February has us seeing hearts.

Each year about 1 million people survive heart attacks in the United States. These survivors will receive cardiac rehabilitation care both in the hospital and after they return home.   February is National Heart Health Month, so it is only fitting that National Cardiac Rehabilitation Week is February 10-16.

What is Cardiac Rehabilitation Week?
This week is sponsored by the American Association of Cardiovascular and Pulmonary Rehabilitation (AACVPR) as a chance to celebrate the patient, families, staff, and their focus on reducing the effects of heart disease through cardiac rehabilitation services. It is also a time to recognize physician offices and thank them for their referrals and efforts with cardiac rehabilitation patients.

What is cardiac rehabilitation?
The American Heart Association’s definition of cardiac rehabilitation is: a professionally supervised program to help people recover from heart attacks, heart surgery and percutaneous coronary intervention procedures such as stenting and angioplasty. Cardiac rehab programs usually provide education and counseling services to help heart patients increase physical fitness, reduce cardiac symptoms, improve health and reduce the risk of future heart problems, including heart attack.  IU Health Ball Memorial offers a three phase cardiac rehabilitation program; which starts in the hospital (Phase I), to immediately post-discharge (Phase II), to a self-pay maintenance program (Phase III) for patients who have completed the acute phases or have a direct referral to the maintenance phase. Patients learn exercise programs, meet with dieticians, pharmacists, counselors, on an individual basis and attend educational classes covering many other important topics that affect their recovery.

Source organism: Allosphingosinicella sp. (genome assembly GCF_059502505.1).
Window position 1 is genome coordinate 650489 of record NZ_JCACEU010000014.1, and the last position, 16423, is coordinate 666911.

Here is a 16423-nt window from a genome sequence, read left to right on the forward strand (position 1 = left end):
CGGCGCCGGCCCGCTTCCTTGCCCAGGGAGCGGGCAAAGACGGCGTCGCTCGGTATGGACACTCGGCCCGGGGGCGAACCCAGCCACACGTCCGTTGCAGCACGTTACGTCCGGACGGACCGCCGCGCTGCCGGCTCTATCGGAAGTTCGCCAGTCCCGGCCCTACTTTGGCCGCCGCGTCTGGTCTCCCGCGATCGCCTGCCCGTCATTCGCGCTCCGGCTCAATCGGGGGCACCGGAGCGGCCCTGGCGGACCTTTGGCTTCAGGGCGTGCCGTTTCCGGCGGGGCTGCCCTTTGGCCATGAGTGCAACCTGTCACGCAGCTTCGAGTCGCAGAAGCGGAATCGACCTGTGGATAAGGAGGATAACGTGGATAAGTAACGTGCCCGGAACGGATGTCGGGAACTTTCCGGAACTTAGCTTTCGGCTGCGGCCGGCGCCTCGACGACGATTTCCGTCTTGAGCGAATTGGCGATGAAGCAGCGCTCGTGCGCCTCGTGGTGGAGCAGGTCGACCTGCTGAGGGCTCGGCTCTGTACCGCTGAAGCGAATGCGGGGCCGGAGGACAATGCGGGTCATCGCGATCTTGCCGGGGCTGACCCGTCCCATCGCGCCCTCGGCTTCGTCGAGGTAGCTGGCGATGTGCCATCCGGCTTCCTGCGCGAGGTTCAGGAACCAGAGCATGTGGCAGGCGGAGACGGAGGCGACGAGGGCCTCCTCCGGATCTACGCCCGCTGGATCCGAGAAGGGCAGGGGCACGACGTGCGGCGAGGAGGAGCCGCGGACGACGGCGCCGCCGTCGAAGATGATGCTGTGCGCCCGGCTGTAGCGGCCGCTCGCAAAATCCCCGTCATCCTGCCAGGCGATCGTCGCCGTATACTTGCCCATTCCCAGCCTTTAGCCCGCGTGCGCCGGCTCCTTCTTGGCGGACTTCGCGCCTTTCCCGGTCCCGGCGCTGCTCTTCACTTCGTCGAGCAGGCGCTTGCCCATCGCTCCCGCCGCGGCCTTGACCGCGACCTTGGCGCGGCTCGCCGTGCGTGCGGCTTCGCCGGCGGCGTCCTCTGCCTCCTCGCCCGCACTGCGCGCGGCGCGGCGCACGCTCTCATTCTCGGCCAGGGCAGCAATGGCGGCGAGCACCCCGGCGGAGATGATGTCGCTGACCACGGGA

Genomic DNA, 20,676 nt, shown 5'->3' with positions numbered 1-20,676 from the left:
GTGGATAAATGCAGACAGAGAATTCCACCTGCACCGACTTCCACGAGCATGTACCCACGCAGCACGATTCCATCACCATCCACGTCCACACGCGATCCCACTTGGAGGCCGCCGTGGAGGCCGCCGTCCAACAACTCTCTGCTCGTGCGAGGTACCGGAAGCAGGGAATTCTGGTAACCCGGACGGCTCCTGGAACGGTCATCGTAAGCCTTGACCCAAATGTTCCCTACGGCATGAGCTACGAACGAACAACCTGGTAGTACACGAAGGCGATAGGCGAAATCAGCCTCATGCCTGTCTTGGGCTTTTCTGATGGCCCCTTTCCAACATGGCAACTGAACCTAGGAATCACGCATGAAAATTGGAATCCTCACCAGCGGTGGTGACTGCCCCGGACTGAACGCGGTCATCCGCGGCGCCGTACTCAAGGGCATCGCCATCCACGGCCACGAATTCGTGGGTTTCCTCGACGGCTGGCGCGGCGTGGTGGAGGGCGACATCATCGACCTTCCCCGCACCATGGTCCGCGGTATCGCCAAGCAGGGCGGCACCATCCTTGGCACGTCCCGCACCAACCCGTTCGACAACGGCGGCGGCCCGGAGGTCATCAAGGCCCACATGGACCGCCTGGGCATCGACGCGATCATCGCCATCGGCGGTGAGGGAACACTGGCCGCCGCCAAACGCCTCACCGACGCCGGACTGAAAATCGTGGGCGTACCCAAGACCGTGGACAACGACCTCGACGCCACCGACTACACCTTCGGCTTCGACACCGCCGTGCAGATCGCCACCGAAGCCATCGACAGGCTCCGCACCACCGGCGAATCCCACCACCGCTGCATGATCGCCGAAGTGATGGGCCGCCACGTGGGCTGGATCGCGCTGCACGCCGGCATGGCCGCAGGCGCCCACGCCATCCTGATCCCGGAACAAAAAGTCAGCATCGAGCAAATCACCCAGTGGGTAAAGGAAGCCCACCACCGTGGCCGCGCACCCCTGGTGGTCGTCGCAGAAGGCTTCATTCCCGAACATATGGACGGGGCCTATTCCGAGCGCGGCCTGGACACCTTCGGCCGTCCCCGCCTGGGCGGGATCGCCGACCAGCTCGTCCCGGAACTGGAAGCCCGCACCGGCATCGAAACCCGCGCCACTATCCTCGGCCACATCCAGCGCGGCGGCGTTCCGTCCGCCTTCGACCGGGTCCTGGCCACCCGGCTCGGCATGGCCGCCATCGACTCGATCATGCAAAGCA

Why is cardiac rehabilitation important?
It has been proven that Cardiac Rehab reduces re-hospitalization rates, reduces recurrent sudden cardiac death, lessens the need for cardiac medications, and increases the rate of persons returning to work.   All aspects of the patient’s health is taken into account by their rehab team, and their goal is to help the patient achieve their optimal physical, psychological and social functioning through exercise training and lifestyle change. Cardiac rehabilitation is a tool that allows patients to leave the program well equipped and able to make smart decisions regarding their lifestyle. 

What are the warning signs of heart attack?
According to the American Heart Association, signs that a heart attack is happening include, chest discomfort, discomfort in other areas of the upper body, shortness of breath, nausea and lightheadedness. Women are more likely to experience shortness of breath, nausea, and back or jaw pain when having a heart attack.  It is so important to realize that the signs and symptoms for heart disease are very individualized and very different between men and women.

What steps can I take to help my heart?
Aside from a healthy diet and exercise, it is important to know your risk. You can learn your numbers and risks by seeing your physician to check for high cholesterol, elevated blood sugar and signs of diabetes. Also, know your family’s history. Even with a healthy diet and exercise program, your risk for heart disease could increase as much as 82 percent if both your parents had heart disease. Finally, quit smoking. Smoking causes arteries to narrow, blood pressure to rise, and blood to thicken which could lead to a heart attack. Eating healthy, knowing your risks, exercising, and quitting smoking can improve your heart health.

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